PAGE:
Cuba ups gasoline prices by about 10 percent in latest economic announcementBy Paul Haven, AP
Monday, September 27, 2010
Cuba ups gasoline prices about 10 percent
HAVANA — Cuba has upped already-high gasoline prices by about 10 percent amid sweeping changes to the economy, a move that could lead to grumbling among cash-strapped islanders, particularly private taxi drivers who are not allowed to raise their own prices.
The changes, which took effect Monday, were announced in the Communist Party-newspaper Granma, which cited rising international prices for the move. It was the first time prices have risen since September 2008, when crude oil internationally sold for about a third more than it does now.
The cost of diesel fuel — used by many of the old cars that populate Cuba’s streets — rose to $1.19 a liter ($4.50 a gallon), about 11 cents a liter (42 cents a gallon) higher than previously. The highest octane fuel rose even more to $1.73 a liter ($6.54 a gallon), from $1.51 a liter ($5.72 a gallon).
The prices approach those paid in Europe and are apparently the highest in the hemisphere, topping pump prices in Brazil and Bermuda. They are a fortune for Cubans who make the average salary of just $20 a month.
But the changes are not likely to affect many islanders, a reason why past gas hikes here have not led to unrest, as they sometimes do in other developing countries.
Few people on the island own a car, and those lucky enough to have been issued a vehicle through their state-run companies usually have a monthly quota of gas paid through work.
The government heavily subsidizes the public transportation system on which most Cubans rely, and it did not announce an increase in those prices.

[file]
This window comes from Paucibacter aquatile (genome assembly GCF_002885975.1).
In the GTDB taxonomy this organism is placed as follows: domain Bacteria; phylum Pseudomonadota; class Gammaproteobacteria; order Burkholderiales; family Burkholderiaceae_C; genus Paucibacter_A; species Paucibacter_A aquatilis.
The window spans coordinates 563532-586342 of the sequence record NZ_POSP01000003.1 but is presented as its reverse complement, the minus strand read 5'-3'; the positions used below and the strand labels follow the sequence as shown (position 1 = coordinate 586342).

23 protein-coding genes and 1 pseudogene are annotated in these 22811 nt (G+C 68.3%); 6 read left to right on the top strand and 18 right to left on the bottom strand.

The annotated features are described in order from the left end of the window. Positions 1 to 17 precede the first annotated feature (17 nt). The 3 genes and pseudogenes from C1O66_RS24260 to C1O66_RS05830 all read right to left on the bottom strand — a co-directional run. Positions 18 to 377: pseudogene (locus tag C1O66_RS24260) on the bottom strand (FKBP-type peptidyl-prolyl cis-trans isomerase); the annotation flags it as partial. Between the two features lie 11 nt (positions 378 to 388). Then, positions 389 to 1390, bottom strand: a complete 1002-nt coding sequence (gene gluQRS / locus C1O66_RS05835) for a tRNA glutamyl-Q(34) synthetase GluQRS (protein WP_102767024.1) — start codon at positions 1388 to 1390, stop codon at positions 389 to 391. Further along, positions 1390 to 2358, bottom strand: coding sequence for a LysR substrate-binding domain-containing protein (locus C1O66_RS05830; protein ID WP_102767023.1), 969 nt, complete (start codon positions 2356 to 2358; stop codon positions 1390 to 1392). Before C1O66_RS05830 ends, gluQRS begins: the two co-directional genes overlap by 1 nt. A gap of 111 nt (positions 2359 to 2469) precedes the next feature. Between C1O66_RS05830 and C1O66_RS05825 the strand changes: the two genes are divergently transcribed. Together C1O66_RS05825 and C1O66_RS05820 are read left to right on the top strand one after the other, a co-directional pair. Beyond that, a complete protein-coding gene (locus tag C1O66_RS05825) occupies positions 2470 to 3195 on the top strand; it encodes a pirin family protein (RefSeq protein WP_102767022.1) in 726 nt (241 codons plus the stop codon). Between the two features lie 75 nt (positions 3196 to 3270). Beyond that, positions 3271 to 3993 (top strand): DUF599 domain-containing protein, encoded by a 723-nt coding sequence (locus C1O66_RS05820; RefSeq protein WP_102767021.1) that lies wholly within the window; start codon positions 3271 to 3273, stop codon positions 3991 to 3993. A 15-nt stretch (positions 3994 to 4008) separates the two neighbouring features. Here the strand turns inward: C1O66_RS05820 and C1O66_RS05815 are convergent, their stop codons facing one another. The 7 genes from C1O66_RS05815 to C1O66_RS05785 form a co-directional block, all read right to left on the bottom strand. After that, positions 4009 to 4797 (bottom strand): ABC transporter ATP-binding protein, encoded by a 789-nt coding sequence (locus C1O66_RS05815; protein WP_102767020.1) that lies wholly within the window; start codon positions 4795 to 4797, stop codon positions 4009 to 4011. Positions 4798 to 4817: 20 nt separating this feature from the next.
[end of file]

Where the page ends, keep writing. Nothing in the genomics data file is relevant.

Those who will take a hit are the thousands of private taxi drivers who use gas-guzzling American clunkers from the 1950s or rusting cars from former Eastern Bloc countries to ferry people along set routes to and from work.
In most cases, the price they charge is set at 10 pesos (about 50 cents). Even before the price hikes, many complained that high fuel costs meant it didn’t pay to cruise the city looking for a fare.
Taxi drivers interviewed Monday said it would be even harder for them to make ends meet if the government does not authorize higher fares, particularly since they already pay a steep price for permission to drive.
“I already work just to pay the license fees,” said Alexander Rodriguez, a 39-year-old taxi driver waiting for a fare at a taxi stand in Old Havana. He said he must pay the government 300 Cuban pesos a month — about $15 — for the right to take passengers in his cherry-red 1955 Oldsmobile. “For a Cuban, this price hike is really tough.”
The gas price hikes come as the government is seeking to transform its socialist economy into a system that includes more private workers and more reliance on prices to regulate supply and demand. Earlier this month, Cuba announced it was laying off half a million workers — about one-tenth of the work force — while allowing far more free enterprise.
On Friday, the government approved some 178 private business activities, gave Cubans the right to employ people not related to them, and even promised credit to entrepreneurs.
Among the new activities authorized by the government is the sale of fruits and vegetables from roadside kiosks or homes, something many had already done on the black market. On Monday, the government gave more details of how the legal stands will work, saying a pilot program allowing the stands in a few provinces will be expanded nationwide.
Those interested must register and pay taxes starting at 25 percent on any profits, according to an article in Granma.
“The idea is to give order to what had been a raging river,” the article said, referring to the widespread illegal vegetable stands that have existed until now.
Tags: Caribbean, Cuba, Havana, Latin America And Caribbean, Personnel, Prices